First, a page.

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Embroidery Stabilizers - What you should know

Stabilizer is the foundation of quality machine embroidery. But with so many available products, choosing the right stabilizer is often confusing and overwhelming! Below is a comprehensive guide for everything you need to know about backing and topping, including tearaway, cutaway, specialty stabilizers, and more!


What Stabilizer Is, and Why We Need It

Stabilizers are a smooth, woven or non-woven material, often resembling paper, which does not stretch when pulled. The purpose of both backing and topping is to support and stabilize the fabric and designs being embroidered. 

You see, without stabilizer, fabric doesn’t handle embroidery very well. When thread is repeatedly forced into fabric, the fibers are distorted to allow room for the stitches. “Embroidery pull” or “fabric pull” results from the thread tightening each time the needle exits; the more stretchy the fabric, the more susceptible it is to being pulled by embroidery. This often results in uneven stitches, gaps between filled areas and outlines, and/or fabric puckering. When the right backing is used, however, the fabric is reinforced and stabilized, preventing stretching during embroidery and greatly reducing fabric pull.

Another reason for stabilizer is that some fabrics simply do not have enough support to hold stitches properly.  Fabrics that are too thin need the extra thickness and stability that backing provides. Having said that, however, thicker doesn’t always mean better, and greater stability may not be achieved with multiple layers of backing! A single layer of a good stabilizer should be sufficient for most projects, and when your fabric and stabilizer are hooped together, they should feel taut, like a tambourine. The non-directional makeup of a good stabilizer will provide equal tension in all directions!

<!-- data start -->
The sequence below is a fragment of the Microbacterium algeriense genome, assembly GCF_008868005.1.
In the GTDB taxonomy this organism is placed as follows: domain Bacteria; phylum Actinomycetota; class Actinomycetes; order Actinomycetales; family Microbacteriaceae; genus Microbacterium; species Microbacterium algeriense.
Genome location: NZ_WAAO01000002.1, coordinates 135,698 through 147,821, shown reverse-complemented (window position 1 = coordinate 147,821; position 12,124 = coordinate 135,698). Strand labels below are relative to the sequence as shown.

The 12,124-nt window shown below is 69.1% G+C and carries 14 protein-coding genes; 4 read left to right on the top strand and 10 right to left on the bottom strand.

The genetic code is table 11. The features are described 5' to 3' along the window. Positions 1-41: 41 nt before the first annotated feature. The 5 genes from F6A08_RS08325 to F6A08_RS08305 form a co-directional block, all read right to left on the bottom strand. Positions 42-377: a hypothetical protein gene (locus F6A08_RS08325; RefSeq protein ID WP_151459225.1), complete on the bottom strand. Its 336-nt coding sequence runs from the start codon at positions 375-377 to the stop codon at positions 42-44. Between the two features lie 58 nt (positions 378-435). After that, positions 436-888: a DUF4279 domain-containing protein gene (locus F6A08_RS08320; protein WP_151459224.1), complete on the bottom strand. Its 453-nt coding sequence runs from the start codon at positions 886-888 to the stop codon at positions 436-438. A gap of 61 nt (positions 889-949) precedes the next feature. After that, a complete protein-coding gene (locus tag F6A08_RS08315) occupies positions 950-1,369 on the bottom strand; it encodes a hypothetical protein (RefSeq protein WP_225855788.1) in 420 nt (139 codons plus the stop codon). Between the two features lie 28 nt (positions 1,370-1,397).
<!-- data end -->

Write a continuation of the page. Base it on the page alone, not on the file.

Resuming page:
Types of Stabilizer

Stabilizer includes a wide variety of backing and topping. Backing works by stabilizing the fabric from behind, preventing shifting during the embroidery process and creating a secure foundation for the stitches. Topping works by stabilizing your design on top of the fabric, keeping the stitches from sinking into the fibers. 

Now, there are many kinds of backing available.  But each kind of backing is a tearaway, a cutaway, a soluble, or a combination of these! Here’s a helpful overview of the different types of backing:


As its name suggests, tearaway is made from material that is easily torn. This means that after embroidery, the excess backing is ripped right off! Tearaway is meant for use with non-stretch, woven fabrics such as quilting cotton, denim, terry cloth, and other fabrics that hold stitches well. When choosing a tearaway, make sure that it can be ripped in multiple directions! If it only tears in one direction, you may distort the embroidery stitches with your attempts to pull it off. 

Below is a chart showing what types* of tearaway are suggested for various projects:

Type of Tearaway 

Stitch Densities

Fabric Type


Light weight 

Light density

Stable fabrics

Firm, crisp, tears easily and neatly around stitched area

Medium weight (1.8 oz.)

Light to medium

stitch densities